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MySQL now includes memcached, and a plugin that allows fast NoSQL-style access (mysql.com)
149 points by alpb on Aug 3, 2012 | hide | past | web | favorite | 43 comments

Title should be:

MySQL development server, not meant for production use, in development for almost 2 years, release date unknown, now includes memcached, and a plugin that allows fast NoSQL-style access.

I hope they are taken seriously however; I'd like to see all the major RDMS tightly integrate memcache in front. It only makes sense, web developers have been doing it themselves since LiveJournal's hayday.

This isn't integrating memcache in front, it's letting you query normal InnoDB tables directly using the memcache protocol instead of SQL.

from the docs: http://dev.mysql.com/doc/refman/5.6/en/innodb-memcached.html

"MySQL 5.6 includes a NoSQL interface, using an integrated memcached daemon that can automatically store data and retrieve it from an InnoDB table. By default, you use the memcached API purely to speed up database operations, letting InnoDB handle memory caching using its buffer pool mechanism. Advanced users can enable the traditional memcached in-memory caching and control whether operations look up and store data in memory, in InnoDB tables, or both. This offering provides users with the best of both worlds"

To really get this right they'd need to add some auto-rebalance / sharding magic and have it integrated much more deeply. This is really only a head-nod toward NoSQL.

Relevant excerpt:

The MySQL server now includes the widely used memcached in-memory caching system, and a plugin that allows fast NoSQL-style access to InnoDB tables through the memcached protocol. This access method avoids the overhead of SQL parsing and constructing a query optimization plan. You can store the underlying data in a single InnoDB table, or spread it across multiple tables. You can read and write data through both memcached and SQL. For example, you can do fast single-key lookups through memcached get calls, and do statistical reports across all the data through SQL.

So it's actually an implementation of the memcached API onto the table-space?

Advanced users can enable the traditional memcached in-memory caching and control whether operations look up and store data in memory, in InnoDB tables, or both.


I've read also about another solution for NoSQL-like access to Mysql, HandlerSocket, that is implemented in the Percona Mysql http://www.percona.com/doc/percona-server/5.5/performance/ha... but I had no opportunity to try it

One of the versions[1] of the 5.6 documentation[2] has a comment regarding that.

> This configuration differs from another popular MySQL NoSQL solution, HandlerSocket, by skipping even the Handler API layer and directly accessing the InnoDB storage engine through low-level APIs, making the code path even shorter and more efficient.

[1] http://www.oszone.co.kr/reference/refman-5.6-en.html-chapter...

[2] http://dev.mysql.com/doc/refman/5.6/en/innodb-memcached-bene...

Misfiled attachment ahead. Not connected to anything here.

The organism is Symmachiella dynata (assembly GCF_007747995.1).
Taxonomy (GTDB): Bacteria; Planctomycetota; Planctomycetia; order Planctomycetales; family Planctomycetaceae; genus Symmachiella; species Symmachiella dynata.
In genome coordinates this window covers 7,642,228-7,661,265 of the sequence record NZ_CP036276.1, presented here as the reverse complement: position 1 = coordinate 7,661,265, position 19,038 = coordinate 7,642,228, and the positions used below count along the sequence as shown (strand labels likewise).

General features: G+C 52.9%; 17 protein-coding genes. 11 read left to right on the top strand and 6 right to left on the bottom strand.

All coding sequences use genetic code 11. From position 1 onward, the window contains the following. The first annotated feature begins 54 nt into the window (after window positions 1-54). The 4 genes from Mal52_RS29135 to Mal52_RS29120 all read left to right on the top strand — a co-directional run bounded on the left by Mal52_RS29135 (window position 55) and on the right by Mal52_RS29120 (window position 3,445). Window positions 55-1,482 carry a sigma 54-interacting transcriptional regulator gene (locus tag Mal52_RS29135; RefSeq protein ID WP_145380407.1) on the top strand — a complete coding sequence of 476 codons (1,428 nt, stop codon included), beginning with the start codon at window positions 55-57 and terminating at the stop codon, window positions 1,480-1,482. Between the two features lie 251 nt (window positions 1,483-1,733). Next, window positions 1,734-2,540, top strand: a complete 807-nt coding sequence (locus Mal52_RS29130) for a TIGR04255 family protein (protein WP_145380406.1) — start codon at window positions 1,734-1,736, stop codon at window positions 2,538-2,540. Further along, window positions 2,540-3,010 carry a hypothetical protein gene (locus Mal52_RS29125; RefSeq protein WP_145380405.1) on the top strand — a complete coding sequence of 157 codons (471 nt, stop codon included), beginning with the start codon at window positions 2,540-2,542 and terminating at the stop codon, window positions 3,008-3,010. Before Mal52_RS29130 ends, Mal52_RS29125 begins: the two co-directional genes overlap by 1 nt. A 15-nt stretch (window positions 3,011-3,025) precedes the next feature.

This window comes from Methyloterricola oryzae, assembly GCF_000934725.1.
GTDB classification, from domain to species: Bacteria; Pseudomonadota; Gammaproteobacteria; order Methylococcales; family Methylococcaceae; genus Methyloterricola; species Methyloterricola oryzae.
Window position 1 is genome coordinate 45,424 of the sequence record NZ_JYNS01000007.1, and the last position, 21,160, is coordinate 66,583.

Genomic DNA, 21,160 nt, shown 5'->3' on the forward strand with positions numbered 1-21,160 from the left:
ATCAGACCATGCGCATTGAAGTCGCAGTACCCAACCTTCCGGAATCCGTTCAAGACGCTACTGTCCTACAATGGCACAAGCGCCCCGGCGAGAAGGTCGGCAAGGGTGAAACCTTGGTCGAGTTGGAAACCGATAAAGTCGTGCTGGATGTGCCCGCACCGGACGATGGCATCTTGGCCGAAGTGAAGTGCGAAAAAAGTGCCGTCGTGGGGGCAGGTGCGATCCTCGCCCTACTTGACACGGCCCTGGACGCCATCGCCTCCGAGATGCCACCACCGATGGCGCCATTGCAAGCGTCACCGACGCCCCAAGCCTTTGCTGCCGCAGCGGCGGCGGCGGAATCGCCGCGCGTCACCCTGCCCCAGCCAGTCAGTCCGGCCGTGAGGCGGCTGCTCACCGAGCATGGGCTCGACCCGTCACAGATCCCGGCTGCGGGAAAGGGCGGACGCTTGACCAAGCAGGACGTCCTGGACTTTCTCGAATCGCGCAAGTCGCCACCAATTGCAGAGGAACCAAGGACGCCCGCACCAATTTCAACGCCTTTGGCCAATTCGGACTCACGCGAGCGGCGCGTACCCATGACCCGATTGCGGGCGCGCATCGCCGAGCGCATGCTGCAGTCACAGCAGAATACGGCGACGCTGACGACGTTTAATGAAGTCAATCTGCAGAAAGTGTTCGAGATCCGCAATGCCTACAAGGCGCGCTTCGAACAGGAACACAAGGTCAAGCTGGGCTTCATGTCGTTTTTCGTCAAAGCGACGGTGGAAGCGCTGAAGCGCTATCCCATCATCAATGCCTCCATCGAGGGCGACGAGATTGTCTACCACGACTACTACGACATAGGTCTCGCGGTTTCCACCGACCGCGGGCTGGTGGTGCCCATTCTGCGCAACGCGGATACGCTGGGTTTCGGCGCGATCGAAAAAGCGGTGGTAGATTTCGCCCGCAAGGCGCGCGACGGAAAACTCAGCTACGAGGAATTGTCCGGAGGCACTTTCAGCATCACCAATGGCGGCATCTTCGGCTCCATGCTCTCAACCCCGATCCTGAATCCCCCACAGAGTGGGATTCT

Does it support range scan selects (example: "where f > 5") as HandlerSocket do?

Seems like a very misleading title. Surly it should be "MySQL now supports the memcache protocol for simple NoSQL-style access on InnoDB tables".

As far as I can make out, the memcached server software itself is not included in MySQL right?


No, it does seem to include memcached as well for write through caching. Interesting. http://dev.mysql.com/doc/refman/5.6/en/innodb-memcached-bene...

This is incredibly helpful.

However, I wish there's something in reverse: Redis as a MySQL storage engine. The most obvious useful things is that you can save a `tags` table without m2m tables, juse use Redis sets.

Why have an m2m table? Just have a table with two columns: post_id (or whatever is being tagged) and tag (varchar). If you want to present a list of possible tags just query for uniques. I may be missing something, so please correct me if there is a better way or I am misunderstanding your point.

there are three design patterns for tags in a table based db


Link is dead... Just redirects to dev.mysql.com

Cache link, since I can't find it on dev.mysql.com:


I believe Postgres supports something like that.

One might choose to use the array datatype, combined with GiST, GIN, and/or expression based indexes, depending on the workload. That would be somewhat more lucid in most situations than a string packed into an attribute.

If mysql would throw flying pigs out of my server I still won't be using it. Not in a world where PostgreSQL exists.

In a world where perfectly respectable, performant, and resilient companies use MySQL, your comment stinks of inexperience.

Just what App Engine already offers, its memcache api[1] on its NoSQL datastore.

App Engine FTW!


> Just what App Engine already offers

No, it doesn't.

"The Memcache Python API High performance scalable web applications often use a distributed in-memory data cache in front of or in place of robust persistent storage for some tasks"

MySQL memcached is not a cache, it's a persistent storage with memcached API. And it's fast.

Isn't this MySQL memcached thing just a memcached in front of MySQL where the 'key' is the expanded SELECT statement?

What you've described it's MySQL query cache.

MySQL memcached is a memcached deamon that uses InnoDB storage instead of in-memory storage. The caching is done by InnoDB itself.